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Marina Silva and the Uncertain Legacy of Chico Mendes

October 3, 2014

by Stephen Kurczy

This article is part of "Connecting the Americas," a collaborative project of Americas Quarterly and Zócalo Public Square.

XAPURI, BRAZIL

Entry into the Casa Chico Mendes Museum is free, but it’ll cost you $20,000 to visit the environmental activist’s assassin. He lives down the street—if you’re interested.

I was. I recently visited Brazil’s dusty Wild West town of Xapuri to look into the legacy of Francisco “Chico” Mendes, most famous defender of the Amazon rainforest and an inspiration to a generation of environmentalists—most notably Marina Silva, who may be the next president. How Brazil treated the memory Mendes—and his assassins, who have brazenly returned to their nearby ranch like characters from an old cowboy film—might provide a glimpse into the nation’s concern for environmentalism and activism, and maybe also into the candidacy of Silva.

In the 1980s, Mendes had rallied rubber tappers and Indigenous people in the Amazon to forcefully resist the encroachment of farmers and cattle ranchers, who were clearing a football field-sized swath of forest every second and spewing carbon dioxide pollution into the atmosphere. Mendes is an official national hero and a world-recognized activist, so I thought it was reasonable to also expect him to be revered in Xapuri.

“Chico Mendes has been a symbolic force for people all over the world,” the international environmental advocate Casey Box told me. “Other nations see him as a major force against industries and pushing back against aggression. He’s had a global reach.”

But in Xapuri itself, I couldn’t even find a postcard of Mendes for sale. While Box said he recalled seeing an Indigenous activist in Indonesia wearing a Chico Mendes t-shirt, the only Brazilian I’ve ever seen wearing a Mendes t-shirt was a staff worker at the Casa Chico Mendes Museum, which is where the activist was blasted by a twenty-gauge shotgun in front of his wife and children days before Christmas in 1988.

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Tags: Chico Mendes, Marina Silva, Brazilian elections

Rumble in the Jungle: Manaus Tackles World Cup Logistics

May 30, 2014

by Stephen Kurczy

This article is part of "Connecting the Americas," a collaborative project of Americas Quarterly and Zócalo Public Square.

In a competition for most improbable place to host the World Cup, the city of Manaus would surely make the finals.  Its Arena da Amazônia sits in the middle of the Amazon Rainforest, 900 miles up the Amazon River in Brazil’s isolated Amazonas state bordering Venezuela, Colombia, and Peru. “The Amazon Arena”  will host four matches next month– including one featuring the English team, whose coach got into a spat with the mayor of Manaus after complaining about the prospect of having to play “in the middle of the Amazonian jungle.”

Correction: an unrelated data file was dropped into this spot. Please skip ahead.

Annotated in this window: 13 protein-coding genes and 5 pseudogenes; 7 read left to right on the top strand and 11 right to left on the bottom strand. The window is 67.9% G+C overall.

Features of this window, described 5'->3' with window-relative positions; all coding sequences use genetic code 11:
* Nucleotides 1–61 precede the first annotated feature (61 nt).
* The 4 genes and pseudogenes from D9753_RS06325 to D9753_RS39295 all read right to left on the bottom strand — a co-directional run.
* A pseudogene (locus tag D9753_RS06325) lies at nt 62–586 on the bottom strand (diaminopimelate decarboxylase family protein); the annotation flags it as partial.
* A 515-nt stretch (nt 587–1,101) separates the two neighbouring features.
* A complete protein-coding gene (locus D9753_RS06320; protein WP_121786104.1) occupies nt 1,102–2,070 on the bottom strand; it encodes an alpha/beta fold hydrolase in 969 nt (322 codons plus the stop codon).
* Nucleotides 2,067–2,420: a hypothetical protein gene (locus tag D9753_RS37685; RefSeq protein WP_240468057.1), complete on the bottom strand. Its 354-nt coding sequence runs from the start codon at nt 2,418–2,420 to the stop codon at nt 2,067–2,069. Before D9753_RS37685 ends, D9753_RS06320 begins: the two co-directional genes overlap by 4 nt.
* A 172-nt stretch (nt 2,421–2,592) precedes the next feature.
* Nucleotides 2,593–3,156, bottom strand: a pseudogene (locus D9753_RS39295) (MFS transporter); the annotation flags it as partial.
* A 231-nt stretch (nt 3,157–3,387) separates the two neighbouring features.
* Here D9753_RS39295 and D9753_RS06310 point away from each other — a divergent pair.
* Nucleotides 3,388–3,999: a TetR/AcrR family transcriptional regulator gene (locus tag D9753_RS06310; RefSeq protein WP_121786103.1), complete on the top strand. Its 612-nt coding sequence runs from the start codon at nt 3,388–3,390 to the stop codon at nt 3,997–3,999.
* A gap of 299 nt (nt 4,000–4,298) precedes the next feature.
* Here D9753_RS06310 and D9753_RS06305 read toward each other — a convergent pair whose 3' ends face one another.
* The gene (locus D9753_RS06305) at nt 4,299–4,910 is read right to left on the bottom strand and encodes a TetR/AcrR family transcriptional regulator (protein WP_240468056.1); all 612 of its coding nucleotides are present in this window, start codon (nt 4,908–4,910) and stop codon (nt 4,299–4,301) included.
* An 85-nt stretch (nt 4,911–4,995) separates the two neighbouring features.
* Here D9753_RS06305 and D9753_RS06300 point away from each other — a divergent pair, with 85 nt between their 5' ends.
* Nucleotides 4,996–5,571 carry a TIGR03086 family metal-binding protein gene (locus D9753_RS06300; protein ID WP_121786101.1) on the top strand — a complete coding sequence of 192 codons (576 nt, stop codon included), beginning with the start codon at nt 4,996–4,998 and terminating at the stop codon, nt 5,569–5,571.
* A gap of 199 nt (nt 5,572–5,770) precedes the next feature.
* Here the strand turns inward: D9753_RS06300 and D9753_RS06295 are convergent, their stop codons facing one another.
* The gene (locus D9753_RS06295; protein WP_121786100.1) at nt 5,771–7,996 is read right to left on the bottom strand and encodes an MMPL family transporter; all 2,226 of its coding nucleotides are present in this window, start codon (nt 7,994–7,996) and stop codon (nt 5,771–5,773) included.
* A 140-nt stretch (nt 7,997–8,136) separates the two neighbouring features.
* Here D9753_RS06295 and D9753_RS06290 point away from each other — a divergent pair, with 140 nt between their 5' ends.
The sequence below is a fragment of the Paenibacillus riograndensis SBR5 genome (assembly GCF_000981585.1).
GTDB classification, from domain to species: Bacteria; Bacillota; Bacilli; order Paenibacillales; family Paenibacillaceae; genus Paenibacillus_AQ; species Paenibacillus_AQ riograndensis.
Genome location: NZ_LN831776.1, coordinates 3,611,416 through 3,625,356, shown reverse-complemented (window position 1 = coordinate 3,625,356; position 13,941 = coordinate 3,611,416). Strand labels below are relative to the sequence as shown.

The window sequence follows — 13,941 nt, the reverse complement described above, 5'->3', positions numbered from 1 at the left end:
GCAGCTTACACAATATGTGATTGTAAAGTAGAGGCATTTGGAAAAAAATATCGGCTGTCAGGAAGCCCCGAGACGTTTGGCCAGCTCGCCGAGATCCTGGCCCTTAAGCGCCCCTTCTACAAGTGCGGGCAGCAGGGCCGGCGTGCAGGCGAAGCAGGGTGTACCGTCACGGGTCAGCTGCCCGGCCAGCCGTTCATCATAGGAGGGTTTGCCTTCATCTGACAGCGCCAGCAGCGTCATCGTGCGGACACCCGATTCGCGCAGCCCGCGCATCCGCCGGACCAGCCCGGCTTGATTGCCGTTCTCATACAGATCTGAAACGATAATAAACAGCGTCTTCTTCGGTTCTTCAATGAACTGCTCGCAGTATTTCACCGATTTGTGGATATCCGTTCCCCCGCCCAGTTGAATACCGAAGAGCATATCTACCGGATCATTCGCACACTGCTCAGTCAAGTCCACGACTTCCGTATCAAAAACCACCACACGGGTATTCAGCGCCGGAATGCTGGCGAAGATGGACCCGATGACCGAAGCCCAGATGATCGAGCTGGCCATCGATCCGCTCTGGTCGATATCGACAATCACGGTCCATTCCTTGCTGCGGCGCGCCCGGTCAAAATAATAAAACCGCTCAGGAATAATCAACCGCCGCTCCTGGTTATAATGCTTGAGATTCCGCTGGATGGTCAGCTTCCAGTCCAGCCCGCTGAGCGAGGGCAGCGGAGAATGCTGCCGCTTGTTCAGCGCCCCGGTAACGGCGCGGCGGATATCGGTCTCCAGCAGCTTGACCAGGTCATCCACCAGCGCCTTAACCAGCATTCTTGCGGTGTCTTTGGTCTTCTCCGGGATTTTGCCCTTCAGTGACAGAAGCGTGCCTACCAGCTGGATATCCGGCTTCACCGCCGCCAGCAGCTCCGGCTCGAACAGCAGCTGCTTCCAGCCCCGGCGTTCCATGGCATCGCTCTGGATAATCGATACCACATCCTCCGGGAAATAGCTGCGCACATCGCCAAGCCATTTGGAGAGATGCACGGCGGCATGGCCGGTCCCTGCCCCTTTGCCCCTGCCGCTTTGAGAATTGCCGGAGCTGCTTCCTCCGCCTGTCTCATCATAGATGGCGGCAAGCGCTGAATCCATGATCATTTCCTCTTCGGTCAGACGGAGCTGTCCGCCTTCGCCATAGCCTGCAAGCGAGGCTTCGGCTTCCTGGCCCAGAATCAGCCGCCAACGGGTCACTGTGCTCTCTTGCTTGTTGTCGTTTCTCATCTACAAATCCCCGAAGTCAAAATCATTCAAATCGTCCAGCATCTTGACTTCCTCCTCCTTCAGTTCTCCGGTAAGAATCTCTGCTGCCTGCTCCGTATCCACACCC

So perhaps more than any other of Brazil’s 12 World Cup host cities, Manaus faces a Sisyphean task during next month’s influx of futebol superstars and their rabid fans: prove that it was worthwhile to build a $300 million, 42,000-seat stadium in an isolated port city lacking a serious futebol culture, or experience hosting major events. 

"I didn’t have any idea how difficult this would be,” said Eraldo Boechat Leal, executive coordinator of the Unidade Gestora do Projeto Copa (“UGP Copa”), the project management unit overseeing all World Cup preparations for the state of Amazonas. "It was a huge, huge, huge challenge."

Leal and I had lunch recently at a restaurant on the banks of the Rio Negro, an Amazon tributary that had supplied our spread of baked tambaqui fish and bolinhos de bacalhão (fried codfish). Outside the windows, an afternoon monsoon obscured the view onto an inlet littered with refuse, filled with fishing boats, and surrounded by colorful pink and orange shanty homes. The previous evening, Arena da Amazônia had hosted the top-flight Brazilian team Santos, giving Leal and his team a final chance to iron out the wrinkles before Manaus hands the stadium keys to FIFA at the end of May.